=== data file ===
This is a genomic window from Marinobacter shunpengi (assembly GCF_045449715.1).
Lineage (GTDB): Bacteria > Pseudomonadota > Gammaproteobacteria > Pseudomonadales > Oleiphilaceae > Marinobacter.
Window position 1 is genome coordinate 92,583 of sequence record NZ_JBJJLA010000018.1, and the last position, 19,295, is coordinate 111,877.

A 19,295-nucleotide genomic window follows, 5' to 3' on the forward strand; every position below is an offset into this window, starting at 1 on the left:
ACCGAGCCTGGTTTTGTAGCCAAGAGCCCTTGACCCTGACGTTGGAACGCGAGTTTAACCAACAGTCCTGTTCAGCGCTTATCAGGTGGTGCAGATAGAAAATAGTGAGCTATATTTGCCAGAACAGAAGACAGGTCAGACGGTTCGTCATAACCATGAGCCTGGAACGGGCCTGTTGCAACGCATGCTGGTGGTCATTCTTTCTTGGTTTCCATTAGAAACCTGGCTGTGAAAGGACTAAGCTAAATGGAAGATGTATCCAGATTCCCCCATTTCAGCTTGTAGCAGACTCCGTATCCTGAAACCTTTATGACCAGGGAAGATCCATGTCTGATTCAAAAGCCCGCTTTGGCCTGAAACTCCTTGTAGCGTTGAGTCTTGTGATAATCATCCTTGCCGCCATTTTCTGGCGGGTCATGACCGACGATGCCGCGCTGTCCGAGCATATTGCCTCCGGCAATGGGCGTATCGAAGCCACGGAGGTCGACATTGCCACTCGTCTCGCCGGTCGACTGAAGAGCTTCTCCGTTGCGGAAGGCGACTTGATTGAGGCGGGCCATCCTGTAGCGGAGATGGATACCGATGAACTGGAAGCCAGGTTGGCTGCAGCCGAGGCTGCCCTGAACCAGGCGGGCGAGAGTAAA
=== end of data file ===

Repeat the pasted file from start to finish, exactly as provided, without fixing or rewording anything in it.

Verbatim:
This is a genomic window from Marinobacter shunpengi (assembly GCF_045449715.1).
Lineage (GTDB): Bacteria > Pseudomonadota > Gammaproteobacteria > Pseudomonadales > Oleiphilaceae > Marinobacter.
Window position 1 is genome coordinate 92,583 of sequence record NZ_JBJJLA010000018.1, and the last position, 19,295, is coordinate 111,877.

A 19,295-nucleotide genomic window follows, 5' to 3' on the forward strand; every position below is an offset into this window, starting at 1 on the left:
ACCGAGCCTGGTTTTGTAGCCAAGAGCCCTTGACCCTGACGTTGGAACGCGAGTTTAACCAACAGTCCTGTTCAGCGCTTATCAGGTGGTGCAGATAGAAAATAGTGAGCTATATTTGCCAGAACAGAAGACAGGTCAGACGGTTCGTCATAACCATGAGCCTGGAACGGGCCTGTTGCAACGCATGCTGGTGGTCATTCTTTCTTGGTTTCCATTAGAAACCTGGCTGTGAAAGGACTAAGCTAAATGGAAGATGTATCCAGATTCCCCCATTTCAGCTTGTAGCAGACTCCGTATCCTGAAACCTTTATGACCAGGGAAGATCCATGTCTGATTCAAAAGCCCGCTTTGGCCTGAAACTCCTTGTAGCGTTGAGTCTTGTGATAATCATCCTTGCCGCCATTTTCTGGCGGGTCATGACCGACGATGCCGCGCTGTCCGAGCATATTGCCTCCGGCAATGGGCGTATCGAAGCCACGGAGGTCGACATTGCCACTCGTCTCGCCGGTCGACTGAAGAGCTTCTCCGTTGCGGAAGGCGACTTGATTGAGGCGGGCCATCCTGTAGCGGAGATGGATACCGATGAACTGGAAGCCAGGTTGGCTGCAGCCGAGGCTGCCCTGAACCAGGCGGGCGAGAGTAAA